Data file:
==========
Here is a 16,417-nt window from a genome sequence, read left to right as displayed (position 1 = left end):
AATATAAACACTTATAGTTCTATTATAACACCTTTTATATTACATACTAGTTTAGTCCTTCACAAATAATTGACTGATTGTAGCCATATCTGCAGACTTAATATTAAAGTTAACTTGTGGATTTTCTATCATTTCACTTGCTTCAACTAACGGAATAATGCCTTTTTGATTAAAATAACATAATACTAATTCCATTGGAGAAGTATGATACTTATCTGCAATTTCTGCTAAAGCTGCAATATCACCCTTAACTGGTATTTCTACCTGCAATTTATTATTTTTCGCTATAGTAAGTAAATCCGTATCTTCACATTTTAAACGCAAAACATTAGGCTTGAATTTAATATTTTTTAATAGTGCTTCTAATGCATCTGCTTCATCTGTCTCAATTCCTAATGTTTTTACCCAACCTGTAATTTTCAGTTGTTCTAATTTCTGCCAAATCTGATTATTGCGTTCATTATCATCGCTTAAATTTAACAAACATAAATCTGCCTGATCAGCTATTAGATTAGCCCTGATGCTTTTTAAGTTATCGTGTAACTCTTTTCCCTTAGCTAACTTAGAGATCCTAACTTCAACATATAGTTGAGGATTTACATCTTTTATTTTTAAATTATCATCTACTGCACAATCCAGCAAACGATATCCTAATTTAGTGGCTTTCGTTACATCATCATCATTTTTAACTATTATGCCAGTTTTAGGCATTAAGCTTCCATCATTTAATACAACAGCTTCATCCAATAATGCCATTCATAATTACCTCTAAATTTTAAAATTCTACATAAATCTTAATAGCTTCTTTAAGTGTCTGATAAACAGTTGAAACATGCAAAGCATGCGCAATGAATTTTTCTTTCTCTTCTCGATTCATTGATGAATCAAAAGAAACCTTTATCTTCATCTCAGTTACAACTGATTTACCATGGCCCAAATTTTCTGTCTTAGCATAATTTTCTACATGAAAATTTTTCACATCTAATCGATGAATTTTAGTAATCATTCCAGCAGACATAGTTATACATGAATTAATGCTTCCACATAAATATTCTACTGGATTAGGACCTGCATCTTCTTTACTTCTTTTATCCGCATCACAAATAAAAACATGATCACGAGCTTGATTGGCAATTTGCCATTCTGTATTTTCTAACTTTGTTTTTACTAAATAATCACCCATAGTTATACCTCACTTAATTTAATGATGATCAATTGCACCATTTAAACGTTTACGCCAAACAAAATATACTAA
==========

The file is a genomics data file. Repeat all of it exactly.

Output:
Here is a 16,417-nt window from a genome sequence, read left to right as displayed (position 1 = left end):
AATATAAACACTTATAGTTCTATTATAACACCTTTTATATTACATACTAGTTTAGTCCTTCACAAATAATTGACTGATTGTAGCCATATCTGCAGACTTAATATTAAAGTTAACTTGTGGATTTTCTATCATTTCACTTGCTTCAACTAACGGAATAATGCCTTTTTGATTAAAATAACATAATACTAATTCCATTGGAGAAGTATGATACTTATCTGCAATTTCTGCTAAAGCTGCAATATCACCCTTAACTGGTATTTCTACCTGCAATTTATTATTTTTCGCTATAGTAAGTAAATCCGTATCTTCACATTTTAAACGCAAAACATTAGGCTTGAATTTAATATTTTTTAATAGTGCTTCTAATGCATCTGCTTCATCTGTCTCAATTCCTAATGTTTTTACCCAACCTGTAATTTTCAGTTGTTCTAATTTCTGCCAAATCTGATTATTGCGTTCATTATCATCGCTTAAATTTAACAAACATAAATCTGCCTGATCAGCTATTAGATTAGCCCTGATGCTTTTTAAGTTATCGTGTAACTCTTTTCCCTTAGCTAACTTAGAGATCCTAACTTCAACATATAGTTGAGGATTTACATCTTTTATTTTTAAATTATCATCTACTGCACAATCCAGCAAACGATATCCTAATTTAGTGGCTTTCGTTACATCATCATCATTTTTAACTATTATGCCAGTTTTAGGCATTAAGCTTCCATCATTTAATACAACAGCTTCATCCAATAATGCCATTCATAATTACCTCTAAATTTTAAAATTCTACATAAATCTTAATAGCTTCTTTAAGTGTCTGATAAACAGTTGAAACATGCAAAGCATGCGCAATGAATTTTTCTTTCTCTTCTCGATTCATTGATGAATCAAAAGAAACCTTTATCTTCATCTCAGTTACAACTGATTTACCATGGCCCAAATTTTCTGTCTTAGCATAATTTTCTACATGAAAATTTTTCACATCTAATCGATGAATTTTAGTAATCATTCCAGCAGACATAGTTATACATGAATTAATGCTTCCACATAAATATTCTACTGGATTAGGACCTGCATCTTCTTTACTTCTTTTATCCGCATCACAAATAAAAACATGATCACGAGCTTGATTGGCAATTTGCCATTCTGTATTTTCTAACTTTGTTTTTACTAAATAATCACCCATAGTTATACCTCACTTAATTTAATGATGATCAATTGCACCATTTAAACGTTTACGCCAAACAAAATATACTAA